[loo k-uh-lahyk] /ˈlʊk əˌlaɪk/
a person or thing that looks like or closely resembles another; double.
The leading brand of computer was expensive so they bought cheap look-alikes.
a pill or capsule that contains nonprescription stimulants, as caffeine and ephedrine, but is made to appear like one containing illegal or prescription stimulants, as amphetamine or biphetamine.
being or characteristic of a look-alike.
“someone who closely resembles another,” 1937, American English, from look (v.) + alike.
- Look askance
View with mistrust, as in They looked askance at him when he said he’d just made a million in the stock market . The precise feeling conveyed by this expression has varied since it was first used in the 1500s, from envy to contempt to suspicion, although the literal meaning was “look obliquely, with a […]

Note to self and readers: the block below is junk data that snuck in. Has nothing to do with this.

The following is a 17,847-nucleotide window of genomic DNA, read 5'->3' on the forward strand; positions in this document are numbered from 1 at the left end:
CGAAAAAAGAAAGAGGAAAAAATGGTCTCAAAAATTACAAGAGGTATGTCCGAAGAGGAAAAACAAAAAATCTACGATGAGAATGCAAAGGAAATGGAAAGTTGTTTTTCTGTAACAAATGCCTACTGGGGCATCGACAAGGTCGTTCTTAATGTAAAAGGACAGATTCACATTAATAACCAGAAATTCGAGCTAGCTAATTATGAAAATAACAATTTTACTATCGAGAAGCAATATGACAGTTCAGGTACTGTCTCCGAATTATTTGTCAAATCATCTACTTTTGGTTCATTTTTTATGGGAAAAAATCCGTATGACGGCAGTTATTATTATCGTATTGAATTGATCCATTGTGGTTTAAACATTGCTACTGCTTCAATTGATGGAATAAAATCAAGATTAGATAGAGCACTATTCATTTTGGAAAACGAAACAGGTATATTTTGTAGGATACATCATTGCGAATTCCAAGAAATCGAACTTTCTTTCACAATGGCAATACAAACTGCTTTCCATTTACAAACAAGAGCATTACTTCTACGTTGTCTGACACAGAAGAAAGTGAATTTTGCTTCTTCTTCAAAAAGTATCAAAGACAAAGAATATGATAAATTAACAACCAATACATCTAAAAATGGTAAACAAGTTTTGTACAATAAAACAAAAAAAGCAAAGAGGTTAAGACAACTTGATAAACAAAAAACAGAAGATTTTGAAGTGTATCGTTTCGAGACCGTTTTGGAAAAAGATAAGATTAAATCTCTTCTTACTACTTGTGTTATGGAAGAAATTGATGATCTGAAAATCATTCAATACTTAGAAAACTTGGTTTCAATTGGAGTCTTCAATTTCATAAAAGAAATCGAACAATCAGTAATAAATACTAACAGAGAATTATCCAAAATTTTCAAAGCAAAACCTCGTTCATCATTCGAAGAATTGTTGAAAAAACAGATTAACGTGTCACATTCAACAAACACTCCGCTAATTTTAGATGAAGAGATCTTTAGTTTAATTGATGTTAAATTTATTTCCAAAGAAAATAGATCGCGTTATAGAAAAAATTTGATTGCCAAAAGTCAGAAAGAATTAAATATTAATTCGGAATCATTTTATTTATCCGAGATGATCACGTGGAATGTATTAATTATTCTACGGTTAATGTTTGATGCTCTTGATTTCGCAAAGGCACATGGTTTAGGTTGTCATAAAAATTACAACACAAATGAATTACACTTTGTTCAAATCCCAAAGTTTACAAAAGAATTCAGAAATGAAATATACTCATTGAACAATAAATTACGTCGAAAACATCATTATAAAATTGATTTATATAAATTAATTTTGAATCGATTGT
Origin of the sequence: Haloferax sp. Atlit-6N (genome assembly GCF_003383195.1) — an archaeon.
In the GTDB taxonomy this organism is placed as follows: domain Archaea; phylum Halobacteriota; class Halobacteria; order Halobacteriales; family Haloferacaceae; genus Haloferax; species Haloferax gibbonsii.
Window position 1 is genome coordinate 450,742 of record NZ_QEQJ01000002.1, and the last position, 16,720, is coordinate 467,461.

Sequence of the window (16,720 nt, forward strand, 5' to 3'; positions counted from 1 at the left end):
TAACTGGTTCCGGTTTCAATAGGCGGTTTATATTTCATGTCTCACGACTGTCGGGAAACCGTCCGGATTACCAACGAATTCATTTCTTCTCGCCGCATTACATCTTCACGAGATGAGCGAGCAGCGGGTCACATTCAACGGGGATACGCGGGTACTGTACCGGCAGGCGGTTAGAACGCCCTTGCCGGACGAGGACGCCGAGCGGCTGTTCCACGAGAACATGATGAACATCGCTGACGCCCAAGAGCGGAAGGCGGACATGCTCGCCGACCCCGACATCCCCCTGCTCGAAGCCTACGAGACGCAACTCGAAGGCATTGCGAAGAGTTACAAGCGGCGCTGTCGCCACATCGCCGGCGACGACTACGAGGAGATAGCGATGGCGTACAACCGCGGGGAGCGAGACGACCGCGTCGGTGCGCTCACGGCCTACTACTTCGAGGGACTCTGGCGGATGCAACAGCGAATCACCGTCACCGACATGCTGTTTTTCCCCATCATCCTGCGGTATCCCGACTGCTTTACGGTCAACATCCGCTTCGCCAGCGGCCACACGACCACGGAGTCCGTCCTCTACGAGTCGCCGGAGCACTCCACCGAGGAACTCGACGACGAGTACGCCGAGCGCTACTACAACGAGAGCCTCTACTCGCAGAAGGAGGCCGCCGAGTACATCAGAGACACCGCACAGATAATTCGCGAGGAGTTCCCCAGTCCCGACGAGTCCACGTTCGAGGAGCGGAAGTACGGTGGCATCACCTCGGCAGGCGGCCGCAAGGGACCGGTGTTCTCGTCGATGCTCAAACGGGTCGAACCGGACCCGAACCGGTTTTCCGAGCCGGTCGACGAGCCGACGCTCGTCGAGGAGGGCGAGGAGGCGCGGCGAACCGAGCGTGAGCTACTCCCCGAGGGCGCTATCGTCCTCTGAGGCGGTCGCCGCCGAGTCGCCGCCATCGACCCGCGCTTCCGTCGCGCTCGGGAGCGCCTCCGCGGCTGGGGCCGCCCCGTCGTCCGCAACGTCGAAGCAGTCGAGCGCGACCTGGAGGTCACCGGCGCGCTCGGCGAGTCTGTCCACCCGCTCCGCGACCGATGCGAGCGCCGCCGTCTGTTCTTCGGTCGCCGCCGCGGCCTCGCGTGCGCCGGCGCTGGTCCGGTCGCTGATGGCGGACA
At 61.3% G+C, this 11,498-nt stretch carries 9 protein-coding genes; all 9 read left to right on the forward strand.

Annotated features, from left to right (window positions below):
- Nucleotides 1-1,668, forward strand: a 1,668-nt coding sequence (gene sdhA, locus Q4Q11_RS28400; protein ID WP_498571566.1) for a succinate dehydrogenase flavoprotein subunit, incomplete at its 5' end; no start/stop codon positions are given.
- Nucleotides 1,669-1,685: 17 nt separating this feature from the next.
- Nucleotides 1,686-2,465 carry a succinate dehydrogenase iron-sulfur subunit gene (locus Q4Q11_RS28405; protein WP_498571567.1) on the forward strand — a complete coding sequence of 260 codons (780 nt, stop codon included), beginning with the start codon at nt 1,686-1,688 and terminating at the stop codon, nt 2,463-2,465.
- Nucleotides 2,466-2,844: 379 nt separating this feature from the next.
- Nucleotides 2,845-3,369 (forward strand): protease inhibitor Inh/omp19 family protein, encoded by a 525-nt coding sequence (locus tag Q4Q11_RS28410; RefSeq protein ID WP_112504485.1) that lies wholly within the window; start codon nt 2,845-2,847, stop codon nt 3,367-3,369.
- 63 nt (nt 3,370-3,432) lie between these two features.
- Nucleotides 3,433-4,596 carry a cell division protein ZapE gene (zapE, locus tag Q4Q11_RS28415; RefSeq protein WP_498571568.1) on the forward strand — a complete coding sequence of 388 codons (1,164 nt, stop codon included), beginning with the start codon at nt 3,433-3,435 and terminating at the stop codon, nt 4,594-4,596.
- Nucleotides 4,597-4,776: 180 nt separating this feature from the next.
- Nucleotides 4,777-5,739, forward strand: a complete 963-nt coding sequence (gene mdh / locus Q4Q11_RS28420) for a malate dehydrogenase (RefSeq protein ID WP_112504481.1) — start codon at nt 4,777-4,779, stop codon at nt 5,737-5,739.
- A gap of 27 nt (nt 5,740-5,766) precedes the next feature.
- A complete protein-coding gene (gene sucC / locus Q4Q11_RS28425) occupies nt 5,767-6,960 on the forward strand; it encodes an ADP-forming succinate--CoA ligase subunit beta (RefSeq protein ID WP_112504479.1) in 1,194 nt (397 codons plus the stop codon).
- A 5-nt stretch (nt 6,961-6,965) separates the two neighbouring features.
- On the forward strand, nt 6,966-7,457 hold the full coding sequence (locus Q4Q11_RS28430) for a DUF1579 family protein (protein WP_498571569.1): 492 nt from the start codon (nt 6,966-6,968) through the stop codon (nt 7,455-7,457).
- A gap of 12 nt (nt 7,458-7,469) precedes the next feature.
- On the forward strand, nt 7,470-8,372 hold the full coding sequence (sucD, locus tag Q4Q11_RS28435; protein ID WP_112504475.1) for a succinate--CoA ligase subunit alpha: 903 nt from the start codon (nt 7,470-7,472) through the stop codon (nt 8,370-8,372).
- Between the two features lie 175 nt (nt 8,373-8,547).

- Look at someone cross-eyed
verb phrase To commit even a tiny fault; offend in the least way: who would yell copper if you looked at them cross-eyed (1940s+)
- Look before you leap
We should know what we are getting into before we commit ourselves. Think of the consequences before you act, as in You’d better check out all the costs before you buy a cellular phone—look before you leap. This expression alludes to Aesop’s fable about the fox who is unable to climb out of a well […]
- Look black
Appear threatening or unfavorable, as in The future looked black for Henry after he dropped out of school . This expression employs black in the sense of “boding ill,” a usage dating from about 1700. Also see under dirty look